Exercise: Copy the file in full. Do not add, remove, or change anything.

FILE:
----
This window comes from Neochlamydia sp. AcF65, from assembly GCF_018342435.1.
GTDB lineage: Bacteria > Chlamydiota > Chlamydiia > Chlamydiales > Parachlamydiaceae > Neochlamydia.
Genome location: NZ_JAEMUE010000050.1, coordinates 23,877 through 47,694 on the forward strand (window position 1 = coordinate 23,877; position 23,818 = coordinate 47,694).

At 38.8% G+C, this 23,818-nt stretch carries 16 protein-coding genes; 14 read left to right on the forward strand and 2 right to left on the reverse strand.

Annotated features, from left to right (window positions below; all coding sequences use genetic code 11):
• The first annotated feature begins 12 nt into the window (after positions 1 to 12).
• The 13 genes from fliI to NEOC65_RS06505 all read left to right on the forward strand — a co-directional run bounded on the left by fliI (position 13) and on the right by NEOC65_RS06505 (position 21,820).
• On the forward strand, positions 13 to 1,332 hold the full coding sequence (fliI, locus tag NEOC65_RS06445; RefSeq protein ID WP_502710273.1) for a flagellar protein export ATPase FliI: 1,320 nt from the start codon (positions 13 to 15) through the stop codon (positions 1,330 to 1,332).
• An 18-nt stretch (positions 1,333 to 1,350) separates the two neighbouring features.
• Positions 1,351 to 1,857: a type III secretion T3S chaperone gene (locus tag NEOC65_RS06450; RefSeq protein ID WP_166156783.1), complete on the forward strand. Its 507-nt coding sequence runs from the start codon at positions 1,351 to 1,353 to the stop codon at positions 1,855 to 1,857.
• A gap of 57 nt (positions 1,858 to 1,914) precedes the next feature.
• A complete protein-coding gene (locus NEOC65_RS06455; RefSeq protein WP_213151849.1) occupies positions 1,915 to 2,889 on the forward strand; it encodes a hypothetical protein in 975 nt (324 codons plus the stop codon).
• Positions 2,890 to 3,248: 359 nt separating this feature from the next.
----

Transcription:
This window comes from Neochlamydia sp. AcF65, from assembly GCF_018342435.1.
GTDB lineage: Bacteria > Chlamydiota > Chlamydiia > Chlamydiales > Parachlamydiaceae > Neochlamydia.
Genome location: NZ_JAEMUE010000050.1, coordinates 23,877 through 47,694 on the forward strand (window position 1 = coordinate 23,877; position 23,818 = coordinate 47,694).

At 38.8% G+C, this 23,818-nt stretch carries 16 protein-coding genes; 14 read left to right on the forward strand and 2 right to left on the reverse strand.

Annotated features, from left to right (window positions below; all coding sequences use genetic code 11):
• The first annotated feature begins 12 nt into the window (after positions 1 to 12).
• The 13 genes from fliI to NEOC65_RS06505 all read left to right on the forward strand — a co-directional run bounded on the left by fliI (position 13) and on the right by NEOC65_RS06505 (position 21,820).
• On the forward strand, positions 13 to 1,332 hold the full coding sequence (fliI, locus tag NEOC65_RS06445; RefSeq protein ID WP_502710273.1) for a flagellar protein export ATPase FliI: 1,320 nt from the start codon (positions 13 to 15) through the stop codon (positions 1,330 to 1,332).
• An 18-nt stretch (positions 1,333 to 1,350) separates the two neighbouring features.
• Positions 1,351 to 1,857: a type III secretion T3S chaperone gene (locus tag NEOC65_RS06450; RefSeq protein ID WP_166156783.1), complete on the forward strand. Its 507-nt coding sequence runs from the start codon at positions 1,351 to 1,353 to the stop codon at positions 1,855 to 1,857.
• A gap of 57 nt (positions 1,858 to 1,914) precedes the next feature.
• A complete protein-coding gene (locus NEOC65_RS06455; RefSeq protein WP_213151849.1) occupies positions 1,915 to 2,889 on the forward strand; it encodes a hypothetical protein in 975 nt (324 codons plus the stop codon).
• Positions 2,890 to 3,248: 359 nt separating this feature from the next.